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    • Sounds like you’ve done a great job. If your expenses are only $26,000/year now, why are you aiming for such a high annual income that includes a lot of extra savings. Unless, of course, you expect a huge increase in expenses in the future. To me it would make more sense to cut down on your hours of work a bit and enjoy what you’ve already achieved. That would also help with your tax bill. When you’re so used to working so hard it might be hard to contemplate this, but you might end up enjoying it!

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  5. Congratulations to Sean. It’s great to see a young person living and saving sensibly and not being totally caught up in the spendy ways of our society. Be sure to really enjoy the things you’ve worked hard to have the ability to do.

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  6. My husband and I became mortgage free at 37 and 34 respectively, but in a city like Vancouver it means either living further away and/or in a condo. In our case we live in a very beautiful neighbourhood 25 minutes from the city centre, but in a 2 bedroom & den condo (maintenance fee is about $380/month). I’m sure this article could be more in depth, but people need to realize there will always be sacrifices that need to be made, and although I think this is a very good topic and article, perhaps there needs to be more emphasis on the fact that this man worked try hard to achieve his FI. My husband and I are duo income, no kids, so obviously it is easier to save, but we try to find a good balance between frugality and enjoying our life now (we have the philosophy of responsible spending, but enjoying life a little now instead of waiting for a day that may never come).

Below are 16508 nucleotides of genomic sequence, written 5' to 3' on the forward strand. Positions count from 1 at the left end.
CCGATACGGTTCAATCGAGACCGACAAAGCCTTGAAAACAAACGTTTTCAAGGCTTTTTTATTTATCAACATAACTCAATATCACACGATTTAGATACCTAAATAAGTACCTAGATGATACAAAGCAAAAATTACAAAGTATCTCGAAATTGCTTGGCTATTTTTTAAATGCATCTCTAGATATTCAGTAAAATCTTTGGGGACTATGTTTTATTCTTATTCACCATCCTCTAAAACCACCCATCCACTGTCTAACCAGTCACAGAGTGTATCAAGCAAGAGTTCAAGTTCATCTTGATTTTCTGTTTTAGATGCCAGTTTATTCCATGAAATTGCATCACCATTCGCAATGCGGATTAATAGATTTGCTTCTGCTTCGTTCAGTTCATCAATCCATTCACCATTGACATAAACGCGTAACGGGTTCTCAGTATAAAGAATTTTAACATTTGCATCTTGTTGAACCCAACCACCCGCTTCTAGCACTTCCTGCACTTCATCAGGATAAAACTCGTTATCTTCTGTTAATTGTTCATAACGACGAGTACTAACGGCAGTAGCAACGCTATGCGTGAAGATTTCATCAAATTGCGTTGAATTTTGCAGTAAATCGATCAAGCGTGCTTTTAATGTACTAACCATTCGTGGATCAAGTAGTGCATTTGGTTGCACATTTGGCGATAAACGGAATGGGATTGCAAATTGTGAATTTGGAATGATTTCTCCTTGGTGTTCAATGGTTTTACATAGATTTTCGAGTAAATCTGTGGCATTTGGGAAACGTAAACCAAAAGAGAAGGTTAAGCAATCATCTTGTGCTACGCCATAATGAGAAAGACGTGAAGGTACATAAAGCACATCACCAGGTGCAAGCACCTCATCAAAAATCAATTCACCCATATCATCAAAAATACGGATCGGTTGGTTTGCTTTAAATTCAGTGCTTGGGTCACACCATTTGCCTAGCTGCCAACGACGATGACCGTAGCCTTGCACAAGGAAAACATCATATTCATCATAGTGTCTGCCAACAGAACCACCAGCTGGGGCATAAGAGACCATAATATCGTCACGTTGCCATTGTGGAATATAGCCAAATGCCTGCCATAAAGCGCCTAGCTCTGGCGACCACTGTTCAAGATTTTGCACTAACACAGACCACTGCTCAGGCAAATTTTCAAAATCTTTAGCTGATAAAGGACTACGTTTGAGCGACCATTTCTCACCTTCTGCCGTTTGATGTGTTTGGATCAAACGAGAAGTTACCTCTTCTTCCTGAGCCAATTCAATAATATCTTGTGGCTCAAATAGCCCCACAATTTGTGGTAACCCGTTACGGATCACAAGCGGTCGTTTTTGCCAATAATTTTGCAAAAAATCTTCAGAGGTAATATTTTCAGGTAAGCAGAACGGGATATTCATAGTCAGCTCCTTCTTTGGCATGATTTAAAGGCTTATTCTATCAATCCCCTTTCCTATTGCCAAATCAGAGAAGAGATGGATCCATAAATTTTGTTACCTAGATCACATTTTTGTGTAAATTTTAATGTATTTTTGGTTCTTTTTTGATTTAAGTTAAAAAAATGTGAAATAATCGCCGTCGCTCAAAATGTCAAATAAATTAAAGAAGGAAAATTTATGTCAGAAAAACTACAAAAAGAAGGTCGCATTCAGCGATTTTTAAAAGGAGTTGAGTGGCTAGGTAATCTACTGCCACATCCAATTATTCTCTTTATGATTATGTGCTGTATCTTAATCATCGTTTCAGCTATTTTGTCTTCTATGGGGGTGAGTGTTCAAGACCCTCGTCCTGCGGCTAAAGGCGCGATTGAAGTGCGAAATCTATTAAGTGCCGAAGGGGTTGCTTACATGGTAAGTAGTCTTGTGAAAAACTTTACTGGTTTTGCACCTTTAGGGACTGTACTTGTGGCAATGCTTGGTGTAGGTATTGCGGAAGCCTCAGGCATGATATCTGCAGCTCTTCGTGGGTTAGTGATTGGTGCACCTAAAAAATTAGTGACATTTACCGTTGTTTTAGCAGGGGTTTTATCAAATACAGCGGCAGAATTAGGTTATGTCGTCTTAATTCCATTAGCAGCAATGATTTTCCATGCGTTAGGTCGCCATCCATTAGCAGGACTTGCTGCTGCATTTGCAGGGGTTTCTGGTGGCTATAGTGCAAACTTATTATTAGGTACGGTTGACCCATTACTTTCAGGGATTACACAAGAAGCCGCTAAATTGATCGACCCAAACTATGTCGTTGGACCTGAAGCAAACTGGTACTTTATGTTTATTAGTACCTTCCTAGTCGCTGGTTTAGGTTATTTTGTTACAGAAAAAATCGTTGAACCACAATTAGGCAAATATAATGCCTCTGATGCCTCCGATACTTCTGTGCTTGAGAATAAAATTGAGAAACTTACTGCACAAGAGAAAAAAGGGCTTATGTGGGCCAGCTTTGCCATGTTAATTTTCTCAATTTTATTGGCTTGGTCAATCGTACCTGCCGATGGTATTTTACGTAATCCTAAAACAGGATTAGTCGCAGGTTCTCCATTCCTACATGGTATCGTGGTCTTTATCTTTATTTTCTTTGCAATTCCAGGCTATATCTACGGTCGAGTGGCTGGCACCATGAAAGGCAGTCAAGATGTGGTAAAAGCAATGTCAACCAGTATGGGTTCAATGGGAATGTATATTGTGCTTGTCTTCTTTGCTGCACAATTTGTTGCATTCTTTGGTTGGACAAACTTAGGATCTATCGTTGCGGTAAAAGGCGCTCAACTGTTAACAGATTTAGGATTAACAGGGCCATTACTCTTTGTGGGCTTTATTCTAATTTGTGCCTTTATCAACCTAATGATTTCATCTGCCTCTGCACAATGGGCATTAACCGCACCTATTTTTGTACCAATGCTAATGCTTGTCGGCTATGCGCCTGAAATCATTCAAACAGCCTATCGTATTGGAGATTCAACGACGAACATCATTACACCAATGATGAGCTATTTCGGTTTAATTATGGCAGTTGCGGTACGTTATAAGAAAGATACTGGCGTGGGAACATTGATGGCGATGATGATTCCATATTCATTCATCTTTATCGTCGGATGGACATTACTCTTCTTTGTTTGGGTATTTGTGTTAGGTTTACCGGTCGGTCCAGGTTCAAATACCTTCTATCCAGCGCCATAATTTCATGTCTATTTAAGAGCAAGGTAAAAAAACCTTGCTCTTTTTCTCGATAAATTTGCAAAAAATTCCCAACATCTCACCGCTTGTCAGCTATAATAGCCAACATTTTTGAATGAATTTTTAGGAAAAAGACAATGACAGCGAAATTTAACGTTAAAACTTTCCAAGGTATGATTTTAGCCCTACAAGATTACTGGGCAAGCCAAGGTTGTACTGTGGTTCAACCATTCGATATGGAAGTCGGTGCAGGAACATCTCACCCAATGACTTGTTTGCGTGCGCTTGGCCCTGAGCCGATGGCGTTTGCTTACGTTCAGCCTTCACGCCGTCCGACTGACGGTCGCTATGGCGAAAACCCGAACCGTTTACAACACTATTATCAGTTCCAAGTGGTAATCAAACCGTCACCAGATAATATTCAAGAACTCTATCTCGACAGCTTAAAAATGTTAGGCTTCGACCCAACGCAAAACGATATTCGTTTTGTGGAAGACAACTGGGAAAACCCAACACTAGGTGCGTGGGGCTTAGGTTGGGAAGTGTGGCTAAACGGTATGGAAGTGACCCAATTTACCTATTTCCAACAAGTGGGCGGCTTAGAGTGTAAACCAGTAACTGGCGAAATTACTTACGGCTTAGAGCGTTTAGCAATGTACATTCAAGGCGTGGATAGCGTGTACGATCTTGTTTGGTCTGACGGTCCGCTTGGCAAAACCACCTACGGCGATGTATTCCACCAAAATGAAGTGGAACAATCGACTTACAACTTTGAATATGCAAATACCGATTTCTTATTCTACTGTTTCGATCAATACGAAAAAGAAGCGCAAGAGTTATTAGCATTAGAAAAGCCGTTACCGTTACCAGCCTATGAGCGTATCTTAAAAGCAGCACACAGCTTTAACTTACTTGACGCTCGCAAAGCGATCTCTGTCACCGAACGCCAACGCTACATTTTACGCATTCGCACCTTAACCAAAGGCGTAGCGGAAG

I do often wonder, in our city where houses are over a million for a “starter home” if it is worth making that jump, or whether we should stay where we are in our modest, but quiet condo. We realize that the $380/month can be better applied (and I used to be on my strata until it almost took my sanity), but there is also something nice about not having to put 70% of your income into your home anymore, and knowing that if I’ve had enough of my job I can truly walk away. To me that is financial independence. I am lucky enough to have a DB pension plan as well, and we have many years to save up more $. I’ve told many friends that this is the way to go, but I am shocked by how many non believers there are re: this philosophy. To me there are many gambles in life, but if you pay off your mortgage early that is a guaranteed return right there.

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  7. I just wondering how much you have to make to get almost 100k net income annually?